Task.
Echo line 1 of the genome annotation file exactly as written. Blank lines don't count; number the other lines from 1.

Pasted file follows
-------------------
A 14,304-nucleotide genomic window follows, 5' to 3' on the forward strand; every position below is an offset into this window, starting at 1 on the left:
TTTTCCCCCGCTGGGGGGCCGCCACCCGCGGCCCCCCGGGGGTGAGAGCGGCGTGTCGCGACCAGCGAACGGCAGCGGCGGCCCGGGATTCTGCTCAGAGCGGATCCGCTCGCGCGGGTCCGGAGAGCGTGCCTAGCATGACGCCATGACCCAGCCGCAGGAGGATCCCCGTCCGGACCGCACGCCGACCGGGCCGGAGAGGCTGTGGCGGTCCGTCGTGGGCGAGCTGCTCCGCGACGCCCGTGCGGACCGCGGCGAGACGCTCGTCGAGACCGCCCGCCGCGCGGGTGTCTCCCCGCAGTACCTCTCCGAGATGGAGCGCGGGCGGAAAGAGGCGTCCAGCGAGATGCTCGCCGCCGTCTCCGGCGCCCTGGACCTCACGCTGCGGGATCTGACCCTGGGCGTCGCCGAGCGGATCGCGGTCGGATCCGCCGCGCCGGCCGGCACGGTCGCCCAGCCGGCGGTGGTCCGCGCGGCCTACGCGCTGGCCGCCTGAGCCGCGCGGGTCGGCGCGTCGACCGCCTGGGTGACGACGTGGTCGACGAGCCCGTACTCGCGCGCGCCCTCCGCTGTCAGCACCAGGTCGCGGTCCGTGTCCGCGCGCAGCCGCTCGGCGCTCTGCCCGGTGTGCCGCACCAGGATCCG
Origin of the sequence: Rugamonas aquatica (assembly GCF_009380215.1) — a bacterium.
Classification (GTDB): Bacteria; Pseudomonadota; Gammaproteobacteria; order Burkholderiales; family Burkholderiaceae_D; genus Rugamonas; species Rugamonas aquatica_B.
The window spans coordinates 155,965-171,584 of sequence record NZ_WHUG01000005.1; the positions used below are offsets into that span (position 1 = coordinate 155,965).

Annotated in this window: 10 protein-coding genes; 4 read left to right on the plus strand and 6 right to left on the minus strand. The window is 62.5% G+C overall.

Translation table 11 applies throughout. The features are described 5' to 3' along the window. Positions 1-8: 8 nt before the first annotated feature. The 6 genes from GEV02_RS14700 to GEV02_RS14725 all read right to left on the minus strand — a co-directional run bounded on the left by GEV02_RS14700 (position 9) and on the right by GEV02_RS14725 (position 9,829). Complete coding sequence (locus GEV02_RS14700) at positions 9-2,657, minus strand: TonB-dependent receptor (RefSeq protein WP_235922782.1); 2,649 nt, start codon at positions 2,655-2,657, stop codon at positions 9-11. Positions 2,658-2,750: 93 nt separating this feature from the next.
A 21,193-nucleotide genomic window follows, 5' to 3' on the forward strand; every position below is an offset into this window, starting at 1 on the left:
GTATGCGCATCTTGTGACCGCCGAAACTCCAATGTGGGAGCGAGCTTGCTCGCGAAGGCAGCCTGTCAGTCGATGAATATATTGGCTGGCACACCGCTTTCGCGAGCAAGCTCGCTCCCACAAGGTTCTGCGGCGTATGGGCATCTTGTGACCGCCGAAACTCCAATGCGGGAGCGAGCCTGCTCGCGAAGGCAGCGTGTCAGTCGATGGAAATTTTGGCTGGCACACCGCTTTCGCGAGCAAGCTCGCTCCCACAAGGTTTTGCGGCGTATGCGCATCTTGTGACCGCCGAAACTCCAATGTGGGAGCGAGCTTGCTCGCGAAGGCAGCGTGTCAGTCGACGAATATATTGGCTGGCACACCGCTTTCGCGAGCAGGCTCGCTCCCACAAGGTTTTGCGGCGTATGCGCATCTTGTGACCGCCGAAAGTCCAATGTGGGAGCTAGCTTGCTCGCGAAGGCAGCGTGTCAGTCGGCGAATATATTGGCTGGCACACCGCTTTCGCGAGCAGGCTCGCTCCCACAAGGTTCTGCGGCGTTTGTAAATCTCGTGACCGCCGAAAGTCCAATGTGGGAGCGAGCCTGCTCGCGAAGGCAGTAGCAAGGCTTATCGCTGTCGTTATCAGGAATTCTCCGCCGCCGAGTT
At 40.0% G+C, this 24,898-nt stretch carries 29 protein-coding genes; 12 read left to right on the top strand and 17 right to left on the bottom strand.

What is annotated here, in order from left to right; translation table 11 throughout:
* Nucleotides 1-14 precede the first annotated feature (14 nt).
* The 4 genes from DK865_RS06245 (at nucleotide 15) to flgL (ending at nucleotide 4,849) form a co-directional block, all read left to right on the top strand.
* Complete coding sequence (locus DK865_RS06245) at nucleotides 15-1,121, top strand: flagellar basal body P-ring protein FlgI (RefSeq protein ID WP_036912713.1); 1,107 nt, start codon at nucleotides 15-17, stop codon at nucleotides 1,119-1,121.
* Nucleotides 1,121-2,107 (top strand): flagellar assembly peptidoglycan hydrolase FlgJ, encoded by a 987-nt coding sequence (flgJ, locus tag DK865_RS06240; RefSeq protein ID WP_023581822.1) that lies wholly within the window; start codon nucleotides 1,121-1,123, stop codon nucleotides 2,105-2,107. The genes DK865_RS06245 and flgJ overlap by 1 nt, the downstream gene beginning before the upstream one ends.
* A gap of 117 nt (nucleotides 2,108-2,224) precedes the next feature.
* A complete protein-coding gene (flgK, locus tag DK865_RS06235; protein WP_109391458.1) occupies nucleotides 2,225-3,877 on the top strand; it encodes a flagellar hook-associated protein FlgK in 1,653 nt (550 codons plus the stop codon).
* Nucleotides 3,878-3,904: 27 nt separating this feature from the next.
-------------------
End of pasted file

A 14,304-nucleotide genomic window follows, 5' to 3' on the forward strand; every position below is an offset into this window, starting at 1 on the left: